Karen from Miami writes:
Regarding your post about Petri Paavola from Finland, the man makes Christine O’Donnell seem positively liberal and scholarly. PetriFB, as he calls himself is seeking out every blog and chat forum about religion and posting a message with the following sentences that seems so reasonable: “Some people say that it is the genuine and some that it is the fake and the hoax. . . . If we can find even one evidence, which disprove (sic) the shroud of Turin theory, so (sic) the whole story shall be invalidated.”
So then PetriFB presents several “evidences”: 1) On the Shroud Jesus is naked and God would never allow that. 2) On the Shroud Jesus is shown with long hair and the Bible proves that he had short hair. 3) The image on the Shroud is a graven image and God would never allow that. 4) It is a “Roman Catholic” relic and thus by definition it is false.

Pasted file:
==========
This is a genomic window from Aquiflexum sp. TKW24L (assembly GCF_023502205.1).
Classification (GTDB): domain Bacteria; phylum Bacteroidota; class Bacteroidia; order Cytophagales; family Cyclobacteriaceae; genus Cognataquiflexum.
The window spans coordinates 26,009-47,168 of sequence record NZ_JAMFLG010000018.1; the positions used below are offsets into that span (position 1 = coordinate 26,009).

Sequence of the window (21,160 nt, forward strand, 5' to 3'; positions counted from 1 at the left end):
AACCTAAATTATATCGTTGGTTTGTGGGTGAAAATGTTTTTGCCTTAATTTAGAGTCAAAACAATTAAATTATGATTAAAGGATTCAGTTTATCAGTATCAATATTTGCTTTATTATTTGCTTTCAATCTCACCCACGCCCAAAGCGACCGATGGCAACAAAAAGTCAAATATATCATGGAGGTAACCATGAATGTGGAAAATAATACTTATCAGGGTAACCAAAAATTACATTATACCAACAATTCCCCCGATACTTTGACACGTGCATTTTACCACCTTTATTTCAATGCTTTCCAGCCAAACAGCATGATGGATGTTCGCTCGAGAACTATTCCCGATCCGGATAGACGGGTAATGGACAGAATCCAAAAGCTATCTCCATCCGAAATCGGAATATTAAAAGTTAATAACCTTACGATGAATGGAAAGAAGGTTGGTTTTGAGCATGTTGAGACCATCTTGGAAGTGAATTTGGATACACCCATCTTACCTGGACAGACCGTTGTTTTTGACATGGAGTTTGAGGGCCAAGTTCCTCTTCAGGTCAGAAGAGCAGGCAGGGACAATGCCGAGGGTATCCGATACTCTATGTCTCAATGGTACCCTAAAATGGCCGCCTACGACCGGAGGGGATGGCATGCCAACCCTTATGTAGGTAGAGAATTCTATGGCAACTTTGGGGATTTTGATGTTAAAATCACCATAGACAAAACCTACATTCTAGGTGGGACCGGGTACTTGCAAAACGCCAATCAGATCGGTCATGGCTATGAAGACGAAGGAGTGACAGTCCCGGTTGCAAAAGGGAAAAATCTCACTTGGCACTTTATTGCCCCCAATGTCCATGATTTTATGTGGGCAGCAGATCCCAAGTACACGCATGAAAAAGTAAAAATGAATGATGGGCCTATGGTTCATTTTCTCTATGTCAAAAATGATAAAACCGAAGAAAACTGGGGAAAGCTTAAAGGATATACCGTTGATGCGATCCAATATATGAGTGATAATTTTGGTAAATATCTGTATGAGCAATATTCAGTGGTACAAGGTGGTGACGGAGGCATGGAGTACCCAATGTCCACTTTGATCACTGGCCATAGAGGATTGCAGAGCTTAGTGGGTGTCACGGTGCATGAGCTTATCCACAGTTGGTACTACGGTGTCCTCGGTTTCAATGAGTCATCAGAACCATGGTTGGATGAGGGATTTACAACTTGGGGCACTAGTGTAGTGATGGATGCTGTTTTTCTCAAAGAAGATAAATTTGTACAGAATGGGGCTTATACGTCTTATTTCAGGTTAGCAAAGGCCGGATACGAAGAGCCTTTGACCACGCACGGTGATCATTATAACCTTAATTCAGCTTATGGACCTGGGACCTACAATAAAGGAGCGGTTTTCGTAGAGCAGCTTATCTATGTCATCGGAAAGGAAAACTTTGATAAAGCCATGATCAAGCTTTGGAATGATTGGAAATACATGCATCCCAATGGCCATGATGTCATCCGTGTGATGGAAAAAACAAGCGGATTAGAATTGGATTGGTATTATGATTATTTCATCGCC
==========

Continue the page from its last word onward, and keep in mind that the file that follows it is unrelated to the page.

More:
Usually, these sort of comment-crusaders run out of steam pretty quickly. Their arguments carry virtually no weight, particularly among those who read them.
An anonymous commenter (whom I assumed from his writing style was this Petri Paavola) recently left a comment under my blog posts: “Burial shroud proves Turin Shroud not from 1st century C.E. Jerusalem?”, as follows:
“Many people speak in favor of the shroud of Turin. Some people are against the shroud. The Bible bears witness against the shroud and indicates it for false and a fake. This article points out in the light of the Bible that the shroud of Turin is a fake:
My response included:
“Thanks for the link. But the article is wrong on all its key points. Significantly his reference list does not include any actual books on the Shroud, which discuss the Biblical and Jewish issues at depth. It is typical of well-meaning but uninformed criticism of the Shroud by some Christians. … I may answer that webpage in detail in a separate post.”
Since my above brief response, I had already decided to respond to the claims on that web page in detail.
Comments are closed.